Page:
$AllProfiles = $ProfileManager.GetEnumerator()

write-host "Display Name ;  AccountName ; Email ; "

foreach($profile in $AllProfiles)
{

$DisplayName = $profile.DisplayName

$AccountName = $profile[[Microsoft.Office.Server.UserProfiles.PropertyConstants]::AccountName].Value

$workEmail = $profile[[Microsoft.Office.Server.UserProfiles.PropertyConstants]::workEmail].Value

write-host $DisplayName, ";", $AccountName, ";" , $workEmail, ";"

}
write-host "Finished."

$site.Dispose()

A full list of SP 2010 user profile properties is available on MSDN here:

http://msdn.microsoft.com/en-us/library/microsoft.office.server.userprofiles.propertyconstants_members.aspx

Locating files and pages with URLs that are too long for SharePoint

As you may already know, SharePoint has a limitation on how long a page or file path (or URL) can be.  This was an issue with SharePoint 2007 -Joel Oleson blogged about it back in June 2007:

“When storing files the structure and files (entire path including sites, folders, and file name) cannot add up to more than 260 characters or they will see an error message or form validation error with the explanation around the URL length. “ 

Official Microsoft documentation states that the same limit holds for SharePoint 2010:

“SPSite.MaxFullUrlLength Field

Represents the maximum number of characters that can be used in the absolute URL for a site collection.

Remarks
——————————————————————————–

The value of this constant is 260.

The MaxFullUrlLength field is static and cannot be called on an instance object. To call this field, use SPSite.MaxFullUrlLength.”

Source:

http://msdn.microsoft.com/en-us/library/microsoft.sharepoint.spsite.maxfullurllength.aspx)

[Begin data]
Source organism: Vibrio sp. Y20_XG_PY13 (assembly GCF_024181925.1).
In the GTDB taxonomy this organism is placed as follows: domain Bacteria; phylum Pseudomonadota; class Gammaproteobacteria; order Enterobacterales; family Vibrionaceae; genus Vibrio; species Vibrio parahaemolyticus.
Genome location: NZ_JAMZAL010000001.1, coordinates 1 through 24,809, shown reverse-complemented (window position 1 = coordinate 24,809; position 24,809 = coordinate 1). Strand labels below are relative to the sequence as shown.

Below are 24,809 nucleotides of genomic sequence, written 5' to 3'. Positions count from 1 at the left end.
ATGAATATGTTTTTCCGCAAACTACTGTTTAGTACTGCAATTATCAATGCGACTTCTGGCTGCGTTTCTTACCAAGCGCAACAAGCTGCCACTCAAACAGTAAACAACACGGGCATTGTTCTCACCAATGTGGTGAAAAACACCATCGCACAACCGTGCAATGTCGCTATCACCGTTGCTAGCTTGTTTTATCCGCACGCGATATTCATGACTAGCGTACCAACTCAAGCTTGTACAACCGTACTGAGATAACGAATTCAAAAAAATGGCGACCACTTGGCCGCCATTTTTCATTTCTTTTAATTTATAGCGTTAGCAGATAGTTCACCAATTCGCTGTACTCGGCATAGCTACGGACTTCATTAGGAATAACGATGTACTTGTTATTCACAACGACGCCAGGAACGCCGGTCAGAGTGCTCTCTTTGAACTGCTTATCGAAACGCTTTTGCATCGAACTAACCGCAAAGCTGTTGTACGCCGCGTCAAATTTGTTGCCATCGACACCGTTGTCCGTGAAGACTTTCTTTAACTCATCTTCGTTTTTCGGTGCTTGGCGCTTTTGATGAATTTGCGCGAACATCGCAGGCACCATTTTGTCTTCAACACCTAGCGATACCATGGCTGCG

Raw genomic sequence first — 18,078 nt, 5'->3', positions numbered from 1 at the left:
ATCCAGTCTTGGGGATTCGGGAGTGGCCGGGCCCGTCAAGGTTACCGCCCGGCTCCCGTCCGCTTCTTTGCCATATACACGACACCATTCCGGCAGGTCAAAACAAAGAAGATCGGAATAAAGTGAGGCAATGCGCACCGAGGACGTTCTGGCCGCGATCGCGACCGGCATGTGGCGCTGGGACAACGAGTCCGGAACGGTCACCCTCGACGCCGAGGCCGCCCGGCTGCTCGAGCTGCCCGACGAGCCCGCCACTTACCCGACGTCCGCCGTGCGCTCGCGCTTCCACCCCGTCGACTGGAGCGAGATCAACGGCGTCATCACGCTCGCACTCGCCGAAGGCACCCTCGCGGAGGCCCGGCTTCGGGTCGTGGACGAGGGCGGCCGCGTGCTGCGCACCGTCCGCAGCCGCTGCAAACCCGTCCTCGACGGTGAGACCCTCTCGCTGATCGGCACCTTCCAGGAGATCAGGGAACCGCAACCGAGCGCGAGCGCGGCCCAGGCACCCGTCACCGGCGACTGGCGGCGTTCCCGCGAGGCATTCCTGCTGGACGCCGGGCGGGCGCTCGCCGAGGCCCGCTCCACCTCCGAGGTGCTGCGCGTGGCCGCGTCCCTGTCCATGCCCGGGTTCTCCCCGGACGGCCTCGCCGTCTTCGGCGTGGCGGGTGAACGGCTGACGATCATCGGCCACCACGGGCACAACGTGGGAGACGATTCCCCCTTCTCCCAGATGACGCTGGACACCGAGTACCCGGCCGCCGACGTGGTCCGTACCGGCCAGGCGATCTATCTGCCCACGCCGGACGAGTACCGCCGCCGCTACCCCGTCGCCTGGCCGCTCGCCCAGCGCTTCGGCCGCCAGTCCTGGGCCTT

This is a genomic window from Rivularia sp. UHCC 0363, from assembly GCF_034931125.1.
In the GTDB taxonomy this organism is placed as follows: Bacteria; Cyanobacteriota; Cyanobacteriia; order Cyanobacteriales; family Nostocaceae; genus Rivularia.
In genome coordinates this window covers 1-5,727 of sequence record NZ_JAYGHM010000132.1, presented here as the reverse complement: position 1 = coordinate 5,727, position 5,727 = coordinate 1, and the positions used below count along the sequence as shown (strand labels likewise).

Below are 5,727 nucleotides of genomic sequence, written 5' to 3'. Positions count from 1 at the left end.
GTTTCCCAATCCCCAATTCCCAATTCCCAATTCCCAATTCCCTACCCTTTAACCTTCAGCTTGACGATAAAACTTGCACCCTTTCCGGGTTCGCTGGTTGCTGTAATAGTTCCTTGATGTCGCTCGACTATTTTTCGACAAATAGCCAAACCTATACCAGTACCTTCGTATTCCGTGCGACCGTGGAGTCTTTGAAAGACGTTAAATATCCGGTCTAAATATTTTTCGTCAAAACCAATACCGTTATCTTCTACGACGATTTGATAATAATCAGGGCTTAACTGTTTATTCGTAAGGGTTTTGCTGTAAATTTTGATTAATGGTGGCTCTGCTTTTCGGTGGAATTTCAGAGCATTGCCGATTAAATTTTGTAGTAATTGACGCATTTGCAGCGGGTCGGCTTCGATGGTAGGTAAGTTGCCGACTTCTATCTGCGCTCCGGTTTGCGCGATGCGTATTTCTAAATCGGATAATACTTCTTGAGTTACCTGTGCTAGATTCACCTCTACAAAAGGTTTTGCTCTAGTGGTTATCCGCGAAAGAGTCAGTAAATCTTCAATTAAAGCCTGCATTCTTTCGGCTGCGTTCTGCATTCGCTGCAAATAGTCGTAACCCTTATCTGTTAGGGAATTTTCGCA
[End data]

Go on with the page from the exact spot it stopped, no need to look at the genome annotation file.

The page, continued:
When you’re moving, upgrading, or migrating SharePoint sites, you may run into problems with URLs that are too long for SharePoint.  You may see failures or errors when executing STSADM commands such as “stsadm -o export” or “stsadm -o import”.

I wrote a PowerShell script (see below) that allows you to take an inventory of all files in your web application and flag those files where the path (or URL) is longer than 260 characters.

You can call this script from a command line as follows:


powershell   C:\Inventory.ps1  "http://sharepointURL" >   C:\output.txt

 

Source code


 # This script enumerates all files at the specified URL,
 # and outputs full URL for each file,
 # along with the length of the URL.

# define EnumPages function

function EnumPages
{
param ($URL, $objFolder)

 # enumerate files in the root folder

 foreach ($file in $objFolder.Files)
 {

 $result = "OK"
 $output = $URL + "/" + $objFolder.URL + "/" + $file.Name

# evaluate string length
 if ($output.length -ge 260) { $result = "TOO LONG" }

# write output

 write-host $output, ";" , $output.length, ";" $result, ";"
 }
 # enumerate subfolders

 foreach ($subfolder in $objFolder.SubFolders)
 {

 EnumPages $URL $subfolder
 }

 }

 # begin script body
[System.Reflection.Assembly]::Load("Microsoft.SharePoint, Version=12.0.0.0, Culture=neutral, PublicKeyToken=71e9bce111e9429c") | out-null

 $siteURL = $args[0]

# create a new SPSite object

$site=new-object Microsoft.SharePoint.SPSite($siteURL)

 # enumerate files in the Rootweb

 foreach ($file in $site.Rootweb.Files)
 {

$result = "OK"

 $output = $site.Rootweb.URL + "/" + $file.Name 

 if ($output.length -ge 260) { $result = "TOO LONG" }

  write-host $output, ";", $output.length, ";" , $result

 }

 # enumerate folders in the Rootweb